After any major disaster, people need food, clothing, housing and furniture. But when you’ve lost everything you own, there are likely many more, less essential items, farther down your list. Nearly seven months after the Moore tornado, city resident Kim Rollins seeks to fill one of those needs in time for the holiday season.
A new temporary medical facility is open and serving patients in Moore.
Moore Medical Center opened the temporary facility at noon Monday. The temporary, modular building includes treatment rooms, a triage area, as well as X-ray, CT, ultrasound and lab services.
The city has been without a medical center since the May 20 tornado destroyed the town's hospital. The Norman Regional Hospital Authority has approved a $28.8 million new hospital, but the temporary facility will serve the community for about two years until the permanent center is built.
Six months after tornadoes devastated the Oklahoma City area, we’re looking back this week at the role of private donations in the recovery effort.
When the storms hit, the media were some of the greatest sources for information. They assumed authority, provided immediacy and acted as a clearinghouse for the influx of data. But in part two of our series today, we investigate whether the media’s response was as efficient as it seemed to be.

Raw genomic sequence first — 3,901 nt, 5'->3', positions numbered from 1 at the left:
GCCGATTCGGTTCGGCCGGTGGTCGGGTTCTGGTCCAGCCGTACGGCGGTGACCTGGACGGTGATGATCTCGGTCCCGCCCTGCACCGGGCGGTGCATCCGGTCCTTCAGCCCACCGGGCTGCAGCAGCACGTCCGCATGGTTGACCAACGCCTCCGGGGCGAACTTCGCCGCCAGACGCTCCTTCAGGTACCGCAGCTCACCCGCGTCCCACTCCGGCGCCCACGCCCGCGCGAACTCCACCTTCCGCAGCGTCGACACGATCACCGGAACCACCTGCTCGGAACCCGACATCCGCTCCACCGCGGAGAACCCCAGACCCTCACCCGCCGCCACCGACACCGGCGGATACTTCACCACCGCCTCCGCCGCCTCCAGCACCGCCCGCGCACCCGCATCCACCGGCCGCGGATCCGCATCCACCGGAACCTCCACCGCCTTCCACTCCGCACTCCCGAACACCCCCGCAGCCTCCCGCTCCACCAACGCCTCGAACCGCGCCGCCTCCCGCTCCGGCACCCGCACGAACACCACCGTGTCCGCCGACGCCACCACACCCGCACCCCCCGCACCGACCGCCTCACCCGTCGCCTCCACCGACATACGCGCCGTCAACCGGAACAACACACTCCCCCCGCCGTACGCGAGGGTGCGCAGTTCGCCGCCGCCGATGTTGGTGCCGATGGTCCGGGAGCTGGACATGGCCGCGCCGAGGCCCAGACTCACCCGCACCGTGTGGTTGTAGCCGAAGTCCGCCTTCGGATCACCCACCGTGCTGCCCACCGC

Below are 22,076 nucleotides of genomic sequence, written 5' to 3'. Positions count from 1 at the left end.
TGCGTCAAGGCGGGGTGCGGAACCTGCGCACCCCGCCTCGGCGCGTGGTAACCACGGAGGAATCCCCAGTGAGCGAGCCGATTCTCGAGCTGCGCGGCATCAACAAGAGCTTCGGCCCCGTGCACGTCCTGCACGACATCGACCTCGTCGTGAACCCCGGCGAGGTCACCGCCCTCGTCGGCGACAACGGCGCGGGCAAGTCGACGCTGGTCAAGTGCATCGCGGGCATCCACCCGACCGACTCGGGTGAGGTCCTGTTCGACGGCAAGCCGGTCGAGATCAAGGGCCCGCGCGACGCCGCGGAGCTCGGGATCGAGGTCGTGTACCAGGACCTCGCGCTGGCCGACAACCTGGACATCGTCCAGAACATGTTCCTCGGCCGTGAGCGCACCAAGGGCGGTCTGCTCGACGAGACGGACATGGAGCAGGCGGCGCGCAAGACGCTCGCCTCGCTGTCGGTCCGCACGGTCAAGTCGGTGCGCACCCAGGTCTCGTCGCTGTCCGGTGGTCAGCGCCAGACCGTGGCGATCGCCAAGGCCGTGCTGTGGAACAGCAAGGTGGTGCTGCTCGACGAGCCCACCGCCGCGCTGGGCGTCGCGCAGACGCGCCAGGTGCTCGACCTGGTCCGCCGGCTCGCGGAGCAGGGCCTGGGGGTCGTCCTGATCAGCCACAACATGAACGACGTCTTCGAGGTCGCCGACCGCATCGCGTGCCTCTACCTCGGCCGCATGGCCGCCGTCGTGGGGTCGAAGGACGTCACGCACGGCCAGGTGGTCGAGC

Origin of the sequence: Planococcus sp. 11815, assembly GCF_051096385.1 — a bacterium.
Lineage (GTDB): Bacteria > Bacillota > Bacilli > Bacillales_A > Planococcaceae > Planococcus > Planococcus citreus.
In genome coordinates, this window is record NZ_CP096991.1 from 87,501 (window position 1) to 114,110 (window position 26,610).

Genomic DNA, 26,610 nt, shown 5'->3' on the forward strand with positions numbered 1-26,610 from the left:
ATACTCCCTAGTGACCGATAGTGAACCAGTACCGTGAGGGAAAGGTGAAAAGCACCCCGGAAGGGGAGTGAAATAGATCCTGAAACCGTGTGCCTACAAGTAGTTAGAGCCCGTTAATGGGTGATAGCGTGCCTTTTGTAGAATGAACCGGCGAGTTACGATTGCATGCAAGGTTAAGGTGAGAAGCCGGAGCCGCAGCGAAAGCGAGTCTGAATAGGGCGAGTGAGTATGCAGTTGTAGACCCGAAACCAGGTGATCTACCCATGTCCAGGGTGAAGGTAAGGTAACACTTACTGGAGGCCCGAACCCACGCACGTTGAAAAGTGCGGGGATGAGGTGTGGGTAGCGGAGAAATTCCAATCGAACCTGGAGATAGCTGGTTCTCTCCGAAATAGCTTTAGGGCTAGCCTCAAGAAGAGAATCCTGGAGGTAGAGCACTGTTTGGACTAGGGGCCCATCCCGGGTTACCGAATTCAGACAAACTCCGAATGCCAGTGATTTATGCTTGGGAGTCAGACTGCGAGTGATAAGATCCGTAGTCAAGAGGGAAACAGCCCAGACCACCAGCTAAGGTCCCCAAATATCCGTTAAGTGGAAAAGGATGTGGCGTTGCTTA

Originally published on Sun November 17, 2013 9:49 pm
(This post was last updated at 5:16 p.m. ET.)
A line of storms moving through the country's midsection has already produced a few damaging tornadoes and the National Weather Service predicts that major severe weather could break out as the system moves east.
Motivated by adventure, science, and awe at the power of nature, stormchasers are risking it all to get closer to tornadoes than ever before. Last spring, during the deadly Oklahoma City outbreaks, they got more than they bargained for.
THE TOWNS IN Canadian County, Oklahoma, stand like so many thousands of others out on the prairie-anonymous grids of streets and continuous brick facades stamped into the plains by the same great waffle iron. Not much has happened in this rural area 30 miles west of Oklahoma City since the county was settled in one afternoon during the April 22, 1889, Land Run.